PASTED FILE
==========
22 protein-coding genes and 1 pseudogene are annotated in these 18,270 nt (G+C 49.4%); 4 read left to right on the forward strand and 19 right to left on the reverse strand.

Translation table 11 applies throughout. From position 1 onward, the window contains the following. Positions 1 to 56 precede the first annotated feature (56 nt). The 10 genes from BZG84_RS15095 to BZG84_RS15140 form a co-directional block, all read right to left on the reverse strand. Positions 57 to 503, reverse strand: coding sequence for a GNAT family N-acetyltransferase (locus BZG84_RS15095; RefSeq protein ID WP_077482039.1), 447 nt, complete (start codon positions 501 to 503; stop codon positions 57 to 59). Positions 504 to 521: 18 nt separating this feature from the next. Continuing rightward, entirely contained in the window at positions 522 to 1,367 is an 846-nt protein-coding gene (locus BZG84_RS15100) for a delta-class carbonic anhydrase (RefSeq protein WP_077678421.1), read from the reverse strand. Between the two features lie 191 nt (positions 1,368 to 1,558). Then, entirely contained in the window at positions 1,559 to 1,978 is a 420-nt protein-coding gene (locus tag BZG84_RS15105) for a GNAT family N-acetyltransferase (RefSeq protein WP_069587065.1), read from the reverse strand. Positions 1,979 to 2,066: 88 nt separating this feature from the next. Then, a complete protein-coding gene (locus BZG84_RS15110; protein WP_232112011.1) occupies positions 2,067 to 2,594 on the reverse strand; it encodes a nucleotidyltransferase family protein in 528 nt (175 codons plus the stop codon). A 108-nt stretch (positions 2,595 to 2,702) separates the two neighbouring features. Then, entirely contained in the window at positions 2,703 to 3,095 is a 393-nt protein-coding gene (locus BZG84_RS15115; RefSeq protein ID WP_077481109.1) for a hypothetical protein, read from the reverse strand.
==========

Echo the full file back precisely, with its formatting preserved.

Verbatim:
22 protein-coding genes and 1 pseudogene are annotated in these 18,270 nt (G+C 49.4%); 4 read left to right on the forward strand and 19 right to left on the reverse strand.

Translation table 11 applies throughout. From position 1 onward, the window contains the following. Positions 1 to 56 precede the first annotated feature (56 nt). The 10 genes from BZG84_RS15095 to BZG84_RS15140 form a co-directional block, all read right to left on the reverse strand. Positions 57 to 503, reverse strand: coding sequence for a GNAT family N-acetyltransferase (locus BZG84_RS15095; RefSeq protein ID WP_077482039.1), 447 nt, complete (start codon positions 501 to 503; stop codon positions 57 to 59). Positions 504 to 521: 18 nt separating this feature from the next. Continuing rightward, entirely contained in the window at positions 522 to 1,367 is an 846-nt protein-coding gene (locus BZG84_RS15100) for a delta-class carbonic anhydrase (RefSeq protein WP_077678421.1), read from the reverse strand. Between the two features lie 191 nt (positions 1,368 to 1,558). Then, entirely contained in the window at positions 1,559 to 1,978 is a 420-nt protein-coding gene (locus tag BZG84_RS15105) for a GNAT family N-acetyltransferase (RefSeq protein WP_069587065.1), read from the reverse strand. Positions 1,979 to 2,066: 88 nt separating this feature from the next. Then, a complete protein-coding gene (locus BZG84_RS15110; protein WP_232112011.1) occupies positions 2,067 to 2,594 on the reverse strand; it encodes a nucleotidyltransferase family protein in 528 nt (175 codons plus the stop codon). A 108-nt stretch (positions 2,595 to 2,702) separates the two neighbouring features. Then, entirely contained in the window at positions 2,703 to 3,095 is a 393-nt protein-coding gene (locus BZG84_RS15115; RefSeq protein ID WP_077481109.1) for a hypothetical protein, read from the reverse strand.